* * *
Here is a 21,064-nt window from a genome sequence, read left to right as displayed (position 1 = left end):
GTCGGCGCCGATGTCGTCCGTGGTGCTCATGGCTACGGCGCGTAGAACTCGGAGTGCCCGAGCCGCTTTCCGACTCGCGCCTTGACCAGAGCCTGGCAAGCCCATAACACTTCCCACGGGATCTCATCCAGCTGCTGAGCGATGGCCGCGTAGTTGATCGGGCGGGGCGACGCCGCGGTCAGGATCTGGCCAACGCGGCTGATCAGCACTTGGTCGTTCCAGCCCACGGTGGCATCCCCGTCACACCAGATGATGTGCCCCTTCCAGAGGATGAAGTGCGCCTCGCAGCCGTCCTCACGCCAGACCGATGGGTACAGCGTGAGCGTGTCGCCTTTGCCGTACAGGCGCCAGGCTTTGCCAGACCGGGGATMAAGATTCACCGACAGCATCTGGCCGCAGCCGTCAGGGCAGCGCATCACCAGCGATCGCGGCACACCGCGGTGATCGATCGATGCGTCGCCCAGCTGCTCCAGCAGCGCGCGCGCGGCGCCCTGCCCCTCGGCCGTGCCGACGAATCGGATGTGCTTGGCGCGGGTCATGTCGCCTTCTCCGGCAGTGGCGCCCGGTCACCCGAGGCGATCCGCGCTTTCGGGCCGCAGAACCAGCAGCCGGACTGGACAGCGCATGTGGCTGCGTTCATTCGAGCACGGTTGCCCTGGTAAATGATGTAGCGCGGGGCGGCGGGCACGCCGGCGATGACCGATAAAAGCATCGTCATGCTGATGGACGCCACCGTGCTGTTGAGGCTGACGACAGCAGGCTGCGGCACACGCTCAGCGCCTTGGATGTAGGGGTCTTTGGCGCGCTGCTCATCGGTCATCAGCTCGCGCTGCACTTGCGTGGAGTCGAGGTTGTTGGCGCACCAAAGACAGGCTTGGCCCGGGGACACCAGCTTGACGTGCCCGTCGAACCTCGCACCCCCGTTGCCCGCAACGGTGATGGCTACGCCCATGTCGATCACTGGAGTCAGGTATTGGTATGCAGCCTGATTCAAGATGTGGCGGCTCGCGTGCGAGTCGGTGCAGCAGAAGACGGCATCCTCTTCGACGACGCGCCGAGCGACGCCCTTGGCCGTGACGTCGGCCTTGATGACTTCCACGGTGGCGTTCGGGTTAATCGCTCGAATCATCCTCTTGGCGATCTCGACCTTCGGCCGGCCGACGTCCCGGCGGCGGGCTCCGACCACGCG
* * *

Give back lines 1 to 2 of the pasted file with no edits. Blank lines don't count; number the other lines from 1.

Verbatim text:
Here is a 21,064-nt window from a genome sequence, read left to right as displayed (position 1 = left end):
GTCGGCGCCGATGTCGTCCGTGGTGCTCATGGCTACGGCGCGTAGAACTCGGAGTGCCCGAGCCGCTTTCCGACTCGCGCCTTGACCAGAGCCTGGCAAGCCCATAACACTTCCCACGGGATCTCATCCAGCTGCTGAGCGATGGCCGCGTAGTTGATCGGGCGGGGCGACGCCGCGGTCAGGATCTGGCCAACGCGGCTGATCAGCACTTGGTCGTTCCAGCCCACGGTGGCATCCCCGTCACACCAGATGATGTGCCCCTTCCAGAGGATGAAGTGCGCCTCGCAGCCGTCCTCACGCCAGACCGATGGGTACAGCGTGAGCGTGTCGCCTTTGCCGTACAGGCGCCAGGCTTTGCCAGACCGGGGATMAAGATTCACCGACAGCATCTGGCCGCAGCCGTCAGGGCAGCGCATCACCAGCGATCGCGGCACACCGCGGTGATCGATCGATGCGTCGCCCAGCTGCTCCAGCAGCGCGCGCGCGGCGCCCTGCCCCTCGGCCGTGCCGACGAATCGGATGTGCTTGGCGCGGGTCATGTCGCCTTCTCCGGCAGTGGCGCCCGGTCACCCGAGGCGATCCGCGCTTTCGGGCCGCAGAACCAGCAGCCGGACTGGACAGCGCATGTGGCTGCGTTCATTCGAGCACGGTTGCCCTGGTAAATGATGTAGCGCGGGGCGGCGGGCACGCCGGCGATGACCGATAAAAGCATCGTCATGCTGATGGACGCCACCGTGCTGTTGAGGCTGACGACAGCAGGCTGCGGCACACGCTCAGCGCCTTGGATGTAGGGGTCTTTGGCGCGCTGCTCATCGGTCATCAGCTCGCGCTGCACTTGCGTGGAGTCGAGGTTGTTGGCGCACCAAAGACAGGCTTGGCCCGGGGACACCAGCTTGACGTGCCCGTCGAACCTCGCACCCCCGTTGCCCGCAACGGTGATGGCTACGCCCATGTCGATCACTGGAGTCAGGTATTGGTATGCAGCCTGATTCAAGATGTGGCGGCTCGCGTGCGAGTCGGTGCAGCAGAAGACGGCATCCTCTTCGACGACGCGCCGAGCGACGCCCTTGGCCGTGACGTCGGCCTTGATGACTTCCACGGTGGCGTTCGGGTTAATCGCTCGAATCATCCTCTTGGCGATCTCGACCTTCGGCCGGCCGACGTCCCGGCGGCGGGCTCCGACCACGCG